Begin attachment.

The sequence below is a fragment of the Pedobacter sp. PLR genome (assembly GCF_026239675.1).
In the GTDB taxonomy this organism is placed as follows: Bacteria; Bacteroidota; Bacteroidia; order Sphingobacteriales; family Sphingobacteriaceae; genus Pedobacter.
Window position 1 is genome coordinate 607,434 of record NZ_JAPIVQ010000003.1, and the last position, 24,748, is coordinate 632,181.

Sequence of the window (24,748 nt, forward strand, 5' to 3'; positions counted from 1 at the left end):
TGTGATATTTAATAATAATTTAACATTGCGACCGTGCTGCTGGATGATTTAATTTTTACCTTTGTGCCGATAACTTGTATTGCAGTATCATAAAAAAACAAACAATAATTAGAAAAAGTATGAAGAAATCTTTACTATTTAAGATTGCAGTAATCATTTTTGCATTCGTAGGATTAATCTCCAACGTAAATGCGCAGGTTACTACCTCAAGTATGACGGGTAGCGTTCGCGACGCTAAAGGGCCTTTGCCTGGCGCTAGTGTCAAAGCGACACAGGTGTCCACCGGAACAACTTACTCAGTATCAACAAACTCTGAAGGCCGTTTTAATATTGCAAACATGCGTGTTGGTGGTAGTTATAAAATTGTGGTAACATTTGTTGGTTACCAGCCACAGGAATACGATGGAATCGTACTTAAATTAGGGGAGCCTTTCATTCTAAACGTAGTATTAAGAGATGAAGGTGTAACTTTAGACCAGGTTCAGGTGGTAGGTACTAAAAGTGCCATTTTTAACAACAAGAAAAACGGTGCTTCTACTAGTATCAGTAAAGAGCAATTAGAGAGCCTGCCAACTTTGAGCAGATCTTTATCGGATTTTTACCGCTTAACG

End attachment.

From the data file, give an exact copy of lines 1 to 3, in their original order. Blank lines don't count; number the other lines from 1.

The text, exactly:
The sequence below is a fragment of the Pedobacter sp. PLR genome (assembly GCF_026239675.1).
In the GTDB taxonomy this organism is placed as follows: Bacteria; Bacteroidota; Bacteroidia; order Sphingobacteriales; family Sphingobacteriaceae; genus Pedobacter.
Window position 1 is genome coordinate 607,434 of record NZ_JAPIVQ010000003.1, and the last position, 24,748, is coordinate 632,181.